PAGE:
The Minnesota Vikings selected cornerback Trae Waynes with the No. 11 overall pick in the 2015 draft. When a player is drafted that high it usually means they will be a Day 1 starter, but that was not the case for Waynes during his rookie season. He received limited playing time throughout the season and was really only asked to take the field on the defensive side of the ball when one of the starters went down with an injury.
Waynes played in 15 regular-season games during his rookie season, mostly on special teams, and only started one of those. He recorded 19 tackles and five pass breakups on defense during the regular season, while also leading the team in special teams tackles with 14. Waynes also recorded one tackle and an interception during the Vikings’ only playoff game of the season against the Seattle Seahawks.
Vikings head coach Mike Zimmer specializes in defensive backs and he wanted Waynes to sit for a year behind cornerbacks Xavier Rhodes and Terence Newman. They are both good players who have been in the NFL for a number of years. With them on the field, the coaching staff did not see a need to rush Waynes.
http://www.scout.com/nfl/vikings/story/1675374-patterson-a-lot-of-things... His rookie season is over now, but Rhodes is still the No. 1 guy in Minnesota and the team re-signed Newman to another one-year deal. That means that Waynes once again finds himself looking up from the second level of the depth chart, working with the second-team defense in organized team activities. A starting position is not going to be handed to him just because he was a first-round pick, not with Zimmer as the head coach, but so far the coaches are happy with his progress.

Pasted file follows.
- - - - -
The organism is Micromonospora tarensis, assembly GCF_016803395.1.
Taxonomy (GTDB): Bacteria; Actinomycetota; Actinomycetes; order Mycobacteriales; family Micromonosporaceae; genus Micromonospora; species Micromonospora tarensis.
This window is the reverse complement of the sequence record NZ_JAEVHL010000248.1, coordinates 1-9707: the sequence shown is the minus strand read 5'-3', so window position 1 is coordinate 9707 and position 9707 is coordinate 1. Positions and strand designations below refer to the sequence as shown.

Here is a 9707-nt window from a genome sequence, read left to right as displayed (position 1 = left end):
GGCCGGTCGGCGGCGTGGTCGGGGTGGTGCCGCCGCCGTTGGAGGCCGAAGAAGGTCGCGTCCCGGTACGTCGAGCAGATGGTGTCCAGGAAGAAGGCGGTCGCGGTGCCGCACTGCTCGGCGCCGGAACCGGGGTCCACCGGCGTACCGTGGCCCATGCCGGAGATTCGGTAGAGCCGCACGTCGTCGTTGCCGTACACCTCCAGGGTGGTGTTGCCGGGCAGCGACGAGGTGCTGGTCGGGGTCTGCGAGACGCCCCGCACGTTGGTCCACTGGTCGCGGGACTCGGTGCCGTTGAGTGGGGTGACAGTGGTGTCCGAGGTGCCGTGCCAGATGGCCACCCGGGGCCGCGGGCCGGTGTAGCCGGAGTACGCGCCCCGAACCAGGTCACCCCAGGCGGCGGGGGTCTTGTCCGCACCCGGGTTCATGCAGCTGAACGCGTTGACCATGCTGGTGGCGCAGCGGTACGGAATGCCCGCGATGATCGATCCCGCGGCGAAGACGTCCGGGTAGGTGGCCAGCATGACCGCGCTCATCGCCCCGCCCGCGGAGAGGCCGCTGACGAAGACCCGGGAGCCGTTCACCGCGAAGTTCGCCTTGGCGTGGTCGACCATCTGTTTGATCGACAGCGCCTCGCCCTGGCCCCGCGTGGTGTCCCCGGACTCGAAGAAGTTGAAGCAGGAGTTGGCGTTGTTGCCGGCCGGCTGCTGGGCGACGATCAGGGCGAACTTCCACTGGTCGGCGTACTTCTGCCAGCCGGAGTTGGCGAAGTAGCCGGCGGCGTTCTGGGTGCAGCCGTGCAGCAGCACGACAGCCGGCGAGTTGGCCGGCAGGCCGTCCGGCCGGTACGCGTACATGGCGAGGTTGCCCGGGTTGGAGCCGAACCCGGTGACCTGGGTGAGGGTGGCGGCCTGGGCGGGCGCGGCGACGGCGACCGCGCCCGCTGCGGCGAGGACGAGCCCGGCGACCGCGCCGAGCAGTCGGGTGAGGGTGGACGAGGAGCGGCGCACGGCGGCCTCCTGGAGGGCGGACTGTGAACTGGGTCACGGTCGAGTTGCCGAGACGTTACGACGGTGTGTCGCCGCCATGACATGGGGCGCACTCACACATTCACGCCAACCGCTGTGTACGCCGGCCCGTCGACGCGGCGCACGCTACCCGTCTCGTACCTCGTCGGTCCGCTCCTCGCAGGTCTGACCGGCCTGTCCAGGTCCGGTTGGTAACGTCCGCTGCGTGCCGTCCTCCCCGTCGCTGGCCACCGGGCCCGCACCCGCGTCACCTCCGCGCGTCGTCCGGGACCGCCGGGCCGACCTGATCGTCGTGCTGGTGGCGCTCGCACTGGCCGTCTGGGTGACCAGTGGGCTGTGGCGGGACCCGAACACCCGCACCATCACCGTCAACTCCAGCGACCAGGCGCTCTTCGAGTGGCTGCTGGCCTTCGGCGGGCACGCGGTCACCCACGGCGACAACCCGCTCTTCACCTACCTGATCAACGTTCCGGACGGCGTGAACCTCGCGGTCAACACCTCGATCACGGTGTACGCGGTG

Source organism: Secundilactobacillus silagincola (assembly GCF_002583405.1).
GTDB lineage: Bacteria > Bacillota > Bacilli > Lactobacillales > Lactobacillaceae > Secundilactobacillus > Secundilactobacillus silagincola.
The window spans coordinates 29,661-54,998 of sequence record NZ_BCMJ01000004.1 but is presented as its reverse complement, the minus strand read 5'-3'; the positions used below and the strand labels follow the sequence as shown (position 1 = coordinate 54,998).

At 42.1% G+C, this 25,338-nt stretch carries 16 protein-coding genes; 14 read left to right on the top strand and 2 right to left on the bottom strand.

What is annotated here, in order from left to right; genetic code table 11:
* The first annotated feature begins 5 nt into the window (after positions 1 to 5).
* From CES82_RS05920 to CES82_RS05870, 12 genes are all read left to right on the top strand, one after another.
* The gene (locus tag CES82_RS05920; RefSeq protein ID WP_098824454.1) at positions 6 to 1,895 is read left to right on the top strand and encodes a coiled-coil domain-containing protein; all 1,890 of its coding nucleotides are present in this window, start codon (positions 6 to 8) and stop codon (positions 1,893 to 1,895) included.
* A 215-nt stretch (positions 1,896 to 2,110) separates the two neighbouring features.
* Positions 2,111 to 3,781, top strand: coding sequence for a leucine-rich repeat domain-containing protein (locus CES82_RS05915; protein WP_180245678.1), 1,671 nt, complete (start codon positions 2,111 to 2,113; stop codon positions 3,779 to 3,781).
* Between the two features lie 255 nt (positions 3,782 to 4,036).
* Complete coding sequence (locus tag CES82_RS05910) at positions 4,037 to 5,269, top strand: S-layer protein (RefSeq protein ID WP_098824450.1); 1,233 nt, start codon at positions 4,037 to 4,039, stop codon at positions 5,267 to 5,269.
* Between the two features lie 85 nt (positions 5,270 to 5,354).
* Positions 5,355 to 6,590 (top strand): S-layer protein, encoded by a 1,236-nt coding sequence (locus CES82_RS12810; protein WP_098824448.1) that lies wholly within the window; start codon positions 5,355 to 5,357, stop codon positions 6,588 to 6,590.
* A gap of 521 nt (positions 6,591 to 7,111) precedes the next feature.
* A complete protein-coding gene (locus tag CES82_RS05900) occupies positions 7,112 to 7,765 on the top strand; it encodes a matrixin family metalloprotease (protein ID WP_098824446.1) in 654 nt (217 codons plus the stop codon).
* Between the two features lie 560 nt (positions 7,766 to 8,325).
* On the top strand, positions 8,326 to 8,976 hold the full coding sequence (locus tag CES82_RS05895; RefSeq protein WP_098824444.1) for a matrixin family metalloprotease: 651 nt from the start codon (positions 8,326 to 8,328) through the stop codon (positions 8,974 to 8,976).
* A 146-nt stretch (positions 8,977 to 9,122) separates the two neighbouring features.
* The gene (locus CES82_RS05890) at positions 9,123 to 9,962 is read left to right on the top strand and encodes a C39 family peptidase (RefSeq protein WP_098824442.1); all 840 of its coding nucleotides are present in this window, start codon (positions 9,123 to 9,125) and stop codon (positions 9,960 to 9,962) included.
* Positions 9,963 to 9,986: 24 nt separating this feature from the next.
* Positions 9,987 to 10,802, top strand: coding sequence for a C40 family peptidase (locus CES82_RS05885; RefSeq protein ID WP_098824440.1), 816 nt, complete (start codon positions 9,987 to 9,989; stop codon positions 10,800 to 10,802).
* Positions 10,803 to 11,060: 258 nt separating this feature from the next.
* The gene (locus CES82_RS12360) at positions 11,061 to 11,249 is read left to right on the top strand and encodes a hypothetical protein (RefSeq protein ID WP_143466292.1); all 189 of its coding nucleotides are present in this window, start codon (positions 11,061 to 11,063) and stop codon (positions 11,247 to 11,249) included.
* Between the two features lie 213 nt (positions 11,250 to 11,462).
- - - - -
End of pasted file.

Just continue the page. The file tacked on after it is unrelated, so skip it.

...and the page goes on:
“We expect him to continue to compete. He’s doing a good job this offseason, he seems to have recalled a lot from his first year,” defensive coordinator George Edwards said of Waynes. “He’s learned a lot. Just continue to work on the fundamentals and the techniques that we’re working between the different concepts that we have coverage-wise in and to take the next step. Take the next step awareness-wise, competition-wise, being able to recall it when we get out here on the field and make plays.”
There is often a big learning curve for cornerbacks coming into the NFL nowadays. The college game is so different from the professional one that they sometimes have to start from scratch once they get drafted. They need to learn what a new team is doing week in and week out and learn the different schemes they are going to use to counteract that. In college, the coaches will often tell his best cornerbacks to just line up on the opponents’ best receiver and not let him catch the ball.
They wouldn’t have to worry about route combinations, blitzing, run support and a number of other things, so sometimes it takes a bit of time to adjust. But the Vikings coaching staff believes Waynes is on the right track this offseason and want to continue to see him applying the things he learned a year ago into what he is doing during these offseason workouts and be confident in the decisions he is making.
“I really think the biggest thing is him coming in and knowing and being confident in what we’re trying to accomplish schematically, defensively and the different techniques that we ask him to play, as opposed to what he was doing in college,” Edwards said. “I think there was a learning curve there. Again, he approached it, he worked hard at it, he had limited reps last year, but we saw some good things when he was able to play.”
With both Newman and Rhodes running with the first-team defense so far this offseason, Waynes once again has an uphill battle in front of him if he hopes to crack the starting lineup. But, with a year of experience under his belt, he is better equipped to handle that challenge and if everything goes his way he could find himself being a Day 1 starter.